Wednesday, April 11, 2018

The Confluence of Willful Blindness and the Sentencing Guidelines Obstruction Enhancement (4/11/18)

In United States v. Cohen, ___ F.3d ___, 2018 U.S. App. LEXIS 8769 (1st Cir. 2018), here, Cohen appealed his his convictions, and sentencing, for one count of conspiracy to convert government property, in violation of 18 U.S.C. § 371; fourteen counts of conversion of government property, in violation of 18 U.S.C. § 641; and one count of conspiracy to commit money laundering, in violation of 18 U.S.C. § 1956(h).  This is not a tax case, but readers of this blog will know of my continuing interest in the concept of willful blindness.  Cohen presents a different facet of that issue, although, as presented, it offers no particular insight.

The jury was instructed on willful blindness.  We don't have the specific instruction.  But, in sentencing, the judge applied the obstruction of justice enhancement in calculating the Guidelines range.  The judge found that Cohen had lied in his testimony at trial.  That risk, of course, is one of the risks of a defendant testifying at trial.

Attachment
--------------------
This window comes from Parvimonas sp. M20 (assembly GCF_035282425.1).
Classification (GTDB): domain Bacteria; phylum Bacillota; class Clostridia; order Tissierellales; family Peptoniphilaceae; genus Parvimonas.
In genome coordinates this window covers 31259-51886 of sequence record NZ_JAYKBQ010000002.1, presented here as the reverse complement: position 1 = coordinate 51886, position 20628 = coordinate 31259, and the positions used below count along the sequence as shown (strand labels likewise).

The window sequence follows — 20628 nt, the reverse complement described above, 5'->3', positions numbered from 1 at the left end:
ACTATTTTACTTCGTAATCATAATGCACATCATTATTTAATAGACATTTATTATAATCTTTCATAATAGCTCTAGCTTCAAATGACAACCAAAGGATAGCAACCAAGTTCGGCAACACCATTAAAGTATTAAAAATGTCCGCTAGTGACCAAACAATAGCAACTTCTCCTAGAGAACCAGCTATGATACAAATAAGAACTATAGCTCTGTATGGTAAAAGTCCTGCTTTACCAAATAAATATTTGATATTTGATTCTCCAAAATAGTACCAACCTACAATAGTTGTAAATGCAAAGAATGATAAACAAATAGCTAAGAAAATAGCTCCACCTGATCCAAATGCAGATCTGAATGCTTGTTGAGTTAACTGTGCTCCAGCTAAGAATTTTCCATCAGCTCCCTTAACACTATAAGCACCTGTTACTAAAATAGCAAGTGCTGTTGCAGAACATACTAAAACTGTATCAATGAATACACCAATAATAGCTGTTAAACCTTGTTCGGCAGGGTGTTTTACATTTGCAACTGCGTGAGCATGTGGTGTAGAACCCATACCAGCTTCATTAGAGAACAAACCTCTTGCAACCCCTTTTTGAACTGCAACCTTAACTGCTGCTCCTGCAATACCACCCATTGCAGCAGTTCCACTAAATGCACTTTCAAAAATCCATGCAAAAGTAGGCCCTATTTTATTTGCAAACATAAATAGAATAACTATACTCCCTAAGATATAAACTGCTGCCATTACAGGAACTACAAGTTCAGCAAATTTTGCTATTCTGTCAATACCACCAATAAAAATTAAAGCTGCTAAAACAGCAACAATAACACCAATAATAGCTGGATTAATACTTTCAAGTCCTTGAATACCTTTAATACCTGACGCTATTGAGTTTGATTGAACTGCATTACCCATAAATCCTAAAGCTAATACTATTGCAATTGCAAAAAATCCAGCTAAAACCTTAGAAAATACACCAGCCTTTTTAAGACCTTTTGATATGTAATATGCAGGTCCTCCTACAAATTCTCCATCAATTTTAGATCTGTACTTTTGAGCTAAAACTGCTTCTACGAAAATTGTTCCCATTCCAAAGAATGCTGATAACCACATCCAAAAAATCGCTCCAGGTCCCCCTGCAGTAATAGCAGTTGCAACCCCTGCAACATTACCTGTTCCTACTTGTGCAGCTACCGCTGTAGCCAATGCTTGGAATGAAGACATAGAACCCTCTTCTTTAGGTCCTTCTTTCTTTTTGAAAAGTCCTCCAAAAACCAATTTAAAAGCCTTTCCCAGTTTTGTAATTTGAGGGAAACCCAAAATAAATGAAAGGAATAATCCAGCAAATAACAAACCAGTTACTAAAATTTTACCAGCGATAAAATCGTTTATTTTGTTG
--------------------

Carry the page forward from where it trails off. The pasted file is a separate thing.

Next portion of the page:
On appeal, Cohen made some type of argument that the giving of the willful blindness instruction precluded a finding that he had lied for purposes of the obstruction enhancement.  Here is what the Court held:
That leaves only Cohen's argument that the imposition of the obstruction-of-justice enhancement, which requires "willful" obstruction, was erroneous given that the District Court provided the jury with a willful blindness instruction. In challenging the application of the obstruction enhancement below, Cohen argued that, in light of the willful blindness instruction, "his testimony in the eyes of the jury may have made him a damned fool, but that's not the same thing as finding that he's a damned lying fool . . . ." The District Court concluded, however, that a willful blindness instruction is not preclusive of a finding that the defendant perjured himself in testifying at trial. 
On appeal, Cohen does not develop a challenge to this conclusion but instead merely asserts that the District Court "wrongly imposed the enhancement upon one seen by the jury as willfully blind but not necessarily consciously obstructive." We, thus, deem this underdeveloped argument waived. Zannino, 895 F.2d at 17. Moreover, we note that, in any event, there is Circuit precedent that affirms sentences including such an enhancement in cases in which a willful blindness instruction was given. See, e.g., Fermin, 771 F.3d at 79-82; United States v. Camuti, 78 F.3d 738, 744-45 (1st Cir. 1996).
I attach Cohen's opening brief, here, where he makes argument and the Government's answering brief, here, essentially ignoring the argument.  Cohen's willful blindness argument starts on p. 51 of the brief.

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